Few 20-somethings or older adults take up cigarette smoking. They understand that the health risks are inevitable and often lethal. Put another way: If people don’t get hooked on cigarettes at a young age, they generally don’t start to smoke.
How to steer young people away from an addiction that will wreck their health? One way is for Illinois lawmakers to raise to 21 from 18 the legal age to buy tobacco products. That would limit access to cigarettes, and not only for 18-, 19- and 20-year-olds.
That’s because younger adolescents who smoke need someone to buy, or give them, cigarettes. They’re more likely to know an 18-year-old who will do that – often a fellow high school student – than they are to have a 21-year-old running illicit errands for them.
Chicago hiked the tobacco-buying age in July 2016. Early indications suggest a powerful effect. The percentage of Chicagoans 18 to 20 who reported using cigarettes or e-cigarettes fell from 15.2 percent in 2015 to 9.7 percent in 2016, City Hall reports. Dr. Julie Morita, head of the Chicago Department of Public Health, credits much of that drop to the law change. “We were surprised” at the steep decline, she told us.
Now there’s a push by state Rep. Camille Lilly, D-Chicago, and state Sen. Julie Morrison, D-Deerfield, to raise the state tobacco-buying age to 21. Count us in.
We don’t recommend this change lightly. This page long has opposed Nanny State decrees about what adults may eat, or drink, or (legally) smoke. We’ve spilled thousands of gallons of ink inviting the government to butt out of those personal choices. We don’t want a city where people can’t have a mega-huge-gulp soda if they want one. Better information (posted calorie counts, for instance) and more education should suffice to help people make healthier choices on their own.
Those who oppose this change point out, rightly, that age 18 brings many adult obligations and privileges. So why not the ability to buy smokes?
Here’s why we say no. The legal age for buying alcohol is still 21 in the U.S. for the same reason that the tobacco age should be: protecting the health of young people and helping them avoid terrible decisions that they and their families will regret for decades to come.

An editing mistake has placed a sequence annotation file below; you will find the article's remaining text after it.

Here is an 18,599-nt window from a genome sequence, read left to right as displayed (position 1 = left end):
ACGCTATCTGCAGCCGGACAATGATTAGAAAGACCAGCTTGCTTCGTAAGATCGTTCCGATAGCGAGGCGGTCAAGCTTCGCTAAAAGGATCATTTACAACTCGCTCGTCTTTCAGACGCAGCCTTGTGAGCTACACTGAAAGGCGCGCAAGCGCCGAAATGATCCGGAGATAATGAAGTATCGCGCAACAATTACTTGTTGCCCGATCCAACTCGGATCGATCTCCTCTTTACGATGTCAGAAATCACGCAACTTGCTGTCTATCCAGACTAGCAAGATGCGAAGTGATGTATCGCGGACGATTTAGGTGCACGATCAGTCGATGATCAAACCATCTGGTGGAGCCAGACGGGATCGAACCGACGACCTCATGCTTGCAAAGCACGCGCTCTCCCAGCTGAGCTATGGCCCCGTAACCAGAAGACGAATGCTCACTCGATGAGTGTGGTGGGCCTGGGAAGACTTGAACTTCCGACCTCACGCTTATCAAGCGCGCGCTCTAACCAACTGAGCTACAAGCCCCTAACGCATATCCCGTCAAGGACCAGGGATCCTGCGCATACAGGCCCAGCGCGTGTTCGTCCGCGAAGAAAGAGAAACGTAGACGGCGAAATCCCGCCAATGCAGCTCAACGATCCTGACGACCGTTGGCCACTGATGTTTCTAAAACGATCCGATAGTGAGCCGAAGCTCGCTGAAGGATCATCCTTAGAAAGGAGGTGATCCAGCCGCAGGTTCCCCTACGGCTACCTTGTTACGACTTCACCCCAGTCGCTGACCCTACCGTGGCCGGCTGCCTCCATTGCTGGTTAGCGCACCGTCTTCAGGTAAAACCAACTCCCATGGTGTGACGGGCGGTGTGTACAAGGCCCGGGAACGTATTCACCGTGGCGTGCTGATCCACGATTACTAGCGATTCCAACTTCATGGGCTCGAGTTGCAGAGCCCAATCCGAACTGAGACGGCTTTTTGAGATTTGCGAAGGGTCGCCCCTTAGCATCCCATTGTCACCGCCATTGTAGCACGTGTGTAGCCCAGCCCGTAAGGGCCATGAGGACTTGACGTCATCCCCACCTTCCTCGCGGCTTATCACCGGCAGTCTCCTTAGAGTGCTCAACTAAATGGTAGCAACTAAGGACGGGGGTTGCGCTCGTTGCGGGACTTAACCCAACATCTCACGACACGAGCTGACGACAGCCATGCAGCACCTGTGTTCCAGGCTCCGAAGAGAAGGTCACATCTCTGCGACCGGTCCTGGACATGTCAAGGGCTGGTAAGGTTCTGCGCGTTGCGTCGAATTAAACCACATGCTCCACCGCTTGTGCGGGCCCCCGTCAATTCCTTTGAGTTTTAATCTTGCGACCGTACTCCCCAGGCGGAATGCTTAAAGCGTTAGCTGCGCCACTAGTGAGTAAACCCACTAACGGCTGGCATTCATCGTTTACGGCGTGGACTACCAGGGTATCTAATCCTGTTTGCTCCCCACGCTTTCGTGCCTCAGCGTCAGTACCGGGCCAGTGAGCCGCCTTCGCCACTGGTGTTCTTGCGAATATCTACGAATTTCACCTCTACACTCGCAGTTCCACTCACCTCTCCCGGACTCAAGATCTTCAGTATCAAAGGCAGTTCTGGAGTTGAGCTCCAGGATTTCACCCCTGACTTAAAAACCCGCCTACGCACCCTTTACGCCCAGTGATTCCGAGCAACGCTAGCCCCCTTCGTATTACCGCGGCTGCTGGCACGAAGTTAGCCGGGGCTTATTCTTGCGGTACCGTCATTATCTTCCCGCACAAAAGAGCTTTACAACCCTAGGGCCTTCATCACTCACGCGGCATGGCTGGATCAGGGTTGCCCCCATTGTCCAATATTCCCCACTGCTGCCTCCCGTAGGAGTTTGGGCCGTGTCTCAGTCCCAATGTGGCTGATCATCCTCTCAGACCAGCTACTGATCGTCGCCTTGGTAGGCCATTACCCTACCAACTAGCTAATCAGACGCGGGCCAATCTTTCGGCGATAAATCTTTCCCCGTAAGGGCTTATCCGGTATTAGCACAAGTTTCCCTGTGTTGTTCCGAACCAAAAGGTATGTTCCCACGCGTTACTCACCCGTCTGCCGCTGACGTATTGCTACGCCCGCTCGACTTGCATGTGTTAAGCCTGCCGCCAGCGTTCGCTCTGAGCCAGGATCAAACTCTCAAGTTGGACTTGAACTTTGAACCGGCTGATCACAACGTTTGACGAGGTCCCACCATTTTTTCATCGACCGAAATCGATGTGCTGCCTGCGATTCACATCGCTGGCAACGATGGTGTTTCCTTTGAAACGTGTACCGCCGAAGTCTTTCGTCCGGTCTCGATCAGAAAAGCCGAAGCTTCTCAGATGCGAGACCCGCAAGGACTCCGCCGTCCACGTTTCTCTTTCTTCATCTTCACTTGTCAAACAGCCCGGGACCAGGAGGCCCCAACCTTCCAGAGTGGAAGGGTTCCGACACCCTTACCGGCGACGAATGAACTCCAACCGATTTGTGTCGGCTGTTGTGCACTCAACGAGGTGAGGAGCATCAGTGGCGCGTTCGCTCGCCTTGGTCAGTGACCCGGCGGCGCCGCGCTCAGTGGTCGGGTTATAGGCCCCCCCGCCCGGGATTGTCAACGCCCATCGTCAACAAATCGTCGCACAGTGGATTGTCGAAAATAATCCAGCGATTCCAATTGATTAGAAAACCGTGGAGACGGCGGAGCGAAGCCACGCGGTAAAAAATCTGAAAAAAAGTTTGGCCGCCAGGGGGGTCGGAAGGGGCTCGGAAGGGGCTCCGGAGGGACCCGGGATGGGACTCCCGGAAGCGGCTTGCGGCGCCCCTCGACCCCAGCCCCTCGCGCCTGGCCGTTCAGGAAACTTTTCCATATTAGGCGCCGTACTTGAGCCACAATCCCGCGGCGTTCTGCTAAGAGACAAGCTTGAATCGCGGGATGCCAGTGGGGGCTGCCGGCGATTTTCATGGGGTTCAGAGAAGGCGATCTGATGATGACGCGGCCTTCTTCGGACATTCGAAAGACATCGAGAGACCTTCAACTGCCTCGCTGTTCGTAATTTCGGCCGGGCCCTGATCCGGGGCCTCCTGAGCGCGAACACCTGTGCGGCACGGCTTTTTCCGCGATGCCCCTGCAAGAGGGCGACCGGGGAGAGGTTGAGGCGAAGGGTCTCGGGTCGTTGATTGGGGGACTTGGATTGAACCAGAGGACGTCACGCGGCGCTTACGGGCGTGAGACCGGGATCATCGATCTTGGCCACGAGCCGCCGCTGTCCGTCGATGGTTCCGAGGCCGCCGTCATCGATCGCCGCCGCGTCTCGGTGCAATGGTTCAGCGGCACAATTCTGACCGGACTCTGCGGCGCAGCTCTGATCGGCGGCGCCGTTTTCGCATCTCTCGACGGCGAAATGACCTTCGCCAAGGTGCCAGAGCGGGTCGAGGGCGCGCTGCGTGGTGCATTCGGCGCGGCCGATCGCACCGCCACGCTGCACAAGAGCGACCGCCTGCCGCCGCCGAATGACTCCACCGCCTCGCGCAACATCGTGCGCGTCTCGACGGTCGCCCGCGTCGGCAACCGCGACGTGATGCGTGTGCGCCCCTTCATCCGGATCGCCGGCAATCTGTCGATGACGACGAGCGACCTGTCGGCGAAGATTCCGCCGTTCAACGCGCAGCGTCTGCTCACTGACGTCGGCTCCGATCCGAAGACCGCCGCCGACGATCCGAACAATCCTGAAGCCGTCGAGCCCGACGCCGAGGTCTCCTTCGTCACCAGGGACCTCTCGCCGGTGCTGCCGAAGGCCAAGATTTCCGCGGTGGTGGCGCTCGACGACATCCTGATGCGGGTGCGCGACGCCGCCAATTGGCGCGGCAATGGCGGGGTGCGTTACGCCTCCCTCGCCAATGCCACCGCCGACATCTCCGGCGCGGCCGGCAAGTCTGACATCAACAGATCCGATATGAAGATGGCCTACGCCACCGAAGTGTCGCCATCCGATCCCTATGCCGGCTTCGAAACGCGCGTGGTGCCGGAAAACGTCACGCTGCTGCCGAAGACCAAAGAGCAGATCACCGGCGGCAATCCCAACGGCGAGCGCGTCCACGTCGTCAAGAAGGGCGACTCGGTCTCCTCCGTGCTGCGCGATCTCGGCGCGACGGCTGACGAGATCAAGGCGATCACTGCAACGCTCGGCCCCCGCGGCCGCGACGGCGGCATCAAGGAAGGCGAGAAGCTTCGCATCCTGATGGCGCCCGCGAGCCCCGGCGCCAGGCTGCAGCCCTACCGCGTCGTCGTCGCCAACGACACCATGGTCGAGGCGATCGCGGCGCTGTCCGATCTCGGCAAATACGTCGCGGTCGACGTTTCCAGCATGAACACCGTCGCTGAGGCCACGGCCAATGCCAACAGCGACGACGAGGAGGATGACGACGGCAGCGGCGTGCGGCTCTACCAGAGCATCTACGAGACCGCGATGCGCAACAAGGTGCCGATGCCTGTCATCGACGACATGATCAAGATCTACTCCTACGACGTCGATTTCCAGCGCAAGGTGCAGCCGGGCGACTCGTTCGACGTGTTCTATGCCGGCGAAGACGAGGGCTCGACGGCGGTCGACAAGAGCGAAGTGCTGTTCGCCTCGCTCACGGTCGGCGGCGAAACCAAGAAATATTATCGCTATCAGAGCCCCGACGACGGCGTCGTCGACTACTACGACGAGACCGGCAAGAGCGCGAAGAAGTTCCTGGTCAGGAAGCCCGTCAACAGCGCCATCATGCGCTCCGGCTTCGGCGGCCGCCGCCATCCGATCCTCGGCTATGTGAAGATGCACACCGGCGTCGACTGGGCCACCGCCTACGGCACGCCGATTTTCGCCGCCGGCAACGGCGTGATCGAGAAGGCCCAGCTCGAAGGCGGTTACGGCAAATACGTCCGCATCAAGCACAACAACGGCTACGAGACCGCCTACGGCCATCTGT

We used similar reasoning to support the statewide ban on smoking in public places a decade ago. Restaurateurs and retailers grumbled about losing customers, as retailers near the state line do when proposals to raise the tobacco age surface. But for us, the overwhelming potential public health benefit tipped the scales.
Think back to 2008. That’s when Illinois followed Chicago and imposed a ban on indoor public smoking. Opponents hyperventilated over the possible impact on restaurants and other businesses. But have you heard anyone reminisce about smoke-choked restaurants, offices, bars? Neither have we. Which employees yearn for the days when they choked on secondhand smoke in their jobs? Many smokers admit that even they prefer smoke-free venues.
Three out of 4 American adults – including 7 in 10 cigarette smokers – favor hiking the minimum age to 21, according to the federal Centers for Disease Control and Prevention. California, New Jersey, Oregon, Hawaii and Maine already have hiked the tobacco-buying age. Nearly 300 cities have, too.
That’s not the Nanny State forcing an unpopular change on people. That’s lawmakers responding to what citizens want.